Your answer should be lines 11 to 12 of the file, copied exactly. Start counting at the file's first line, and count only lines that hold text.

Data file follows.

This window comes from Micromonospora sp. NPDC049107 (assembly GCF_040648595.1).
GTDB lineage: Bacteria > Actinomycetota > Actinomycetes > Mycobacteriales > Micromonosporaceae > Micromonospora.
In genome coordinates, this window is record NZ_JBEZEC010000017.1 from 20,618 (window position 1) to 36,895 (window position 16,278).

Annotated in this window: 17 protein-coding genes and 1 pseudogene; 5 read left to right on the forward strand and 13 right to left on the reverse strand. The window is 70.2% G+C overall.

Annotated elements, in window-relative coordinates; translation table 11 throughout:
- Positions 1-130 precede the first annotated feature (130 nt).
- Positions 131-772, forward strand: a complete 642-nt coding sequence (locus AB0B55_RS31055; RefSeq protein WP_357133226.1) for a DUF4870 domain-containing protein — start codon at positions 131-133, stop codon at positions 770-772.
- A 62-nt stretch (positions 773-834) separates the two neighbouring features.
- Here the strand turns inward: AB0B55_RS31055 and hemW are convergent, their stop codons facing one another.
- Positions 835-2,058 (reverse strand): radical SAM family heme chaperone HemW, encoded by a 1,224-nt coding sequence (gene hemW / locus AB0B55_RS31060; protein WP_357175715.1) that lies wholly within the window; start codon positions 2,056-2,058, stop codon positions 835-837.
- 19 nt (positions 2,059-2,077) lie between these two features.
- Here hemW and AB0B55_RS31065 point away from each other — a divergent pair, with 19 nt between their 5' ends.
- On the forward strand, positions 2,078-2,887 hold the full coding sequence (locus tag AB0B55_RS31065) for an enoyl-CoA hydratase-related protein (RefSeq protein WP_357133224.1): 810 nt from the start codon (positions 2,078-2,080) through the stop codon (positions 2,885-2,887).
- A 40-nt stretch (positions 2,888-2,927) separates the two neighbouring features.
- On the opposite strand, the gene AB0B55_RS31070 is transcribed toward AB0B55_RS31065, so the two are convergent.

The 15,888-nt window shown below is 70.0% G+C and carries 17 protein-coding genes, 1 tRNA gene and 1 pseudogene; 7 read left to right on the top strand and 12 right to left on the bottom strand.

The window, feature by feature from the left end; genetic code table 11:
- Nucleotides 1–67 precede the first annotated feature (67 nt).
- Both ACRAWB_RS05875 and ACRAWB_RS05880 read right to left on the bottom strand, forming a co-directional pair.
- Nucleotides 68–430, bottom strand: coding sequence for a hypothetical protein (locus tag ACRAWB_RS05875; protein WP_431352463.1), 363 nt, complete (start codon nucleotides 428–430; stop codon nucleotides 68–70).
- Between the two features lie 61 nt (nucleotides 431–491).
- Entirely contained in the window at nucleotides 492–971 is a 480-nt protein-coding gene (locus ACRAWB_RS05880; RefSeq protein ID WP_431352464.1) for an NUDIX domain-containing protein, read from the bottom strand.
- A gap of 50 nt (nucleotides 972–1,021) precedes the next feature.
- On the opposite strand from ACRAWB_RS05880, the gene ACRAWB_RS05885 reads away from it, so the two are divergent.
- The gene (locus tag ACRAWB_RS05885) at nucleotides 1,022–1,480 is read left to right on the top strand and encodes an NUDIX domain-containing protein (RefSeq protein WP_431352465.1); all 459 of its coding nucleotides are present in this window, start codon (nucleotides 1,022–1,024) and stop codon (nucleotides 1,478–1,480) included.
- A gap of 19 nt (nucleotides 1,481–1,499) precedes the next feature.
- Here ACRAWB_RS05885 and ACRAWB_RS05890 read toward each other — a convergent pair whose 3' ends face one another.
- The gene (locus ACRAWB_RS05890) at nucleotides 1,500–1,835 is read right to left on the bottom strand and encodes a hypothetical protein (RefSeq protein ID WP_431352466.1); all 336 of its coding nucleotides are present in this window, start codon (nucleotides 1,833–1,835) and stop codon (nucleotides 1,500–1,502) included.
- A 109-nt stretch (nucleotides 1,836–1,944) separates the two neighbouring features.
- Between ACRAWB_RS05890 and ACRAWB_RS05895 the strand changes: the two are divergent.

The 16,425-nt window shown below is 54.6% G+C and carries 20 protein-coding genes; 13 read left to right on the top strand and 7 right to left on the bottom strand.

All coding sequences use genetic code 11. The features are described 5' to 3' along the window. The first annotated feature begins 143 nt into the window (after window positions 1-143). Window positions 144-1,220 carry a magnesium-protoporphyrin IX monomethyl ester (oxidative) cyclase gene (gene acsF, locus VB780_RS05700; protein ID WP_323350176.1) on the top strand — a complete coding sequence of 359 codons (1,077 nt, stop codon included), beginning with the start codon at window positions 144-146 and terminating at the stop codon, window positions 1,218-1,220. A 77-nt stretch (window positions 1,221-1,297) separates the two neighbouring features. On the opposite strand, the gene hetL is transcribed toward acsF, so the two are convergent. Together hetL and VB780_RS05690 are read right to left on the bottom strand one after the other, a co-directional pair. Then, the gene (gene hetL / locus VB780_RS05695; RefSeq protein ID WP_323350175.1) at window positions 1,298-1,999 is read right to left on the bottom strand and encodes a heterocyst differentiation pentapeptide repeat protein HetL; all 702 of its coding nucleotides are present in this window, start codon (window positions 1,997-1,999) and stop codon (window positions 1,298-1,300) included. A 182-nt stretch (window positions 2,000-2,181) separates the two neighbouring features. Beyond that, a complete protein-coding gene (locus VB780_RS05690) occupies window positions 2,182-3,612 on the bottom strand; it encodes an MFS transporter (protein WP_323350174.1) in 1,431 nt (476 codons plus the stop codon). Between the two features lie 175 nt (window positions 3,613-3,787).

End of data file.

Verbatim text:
- 19 nt (positions 2,059-2,077) lie between these two features.
- Here hemW and AB0B55_RS31065 point away from each other — a divergent pair, with 19 nt between their 5' ends.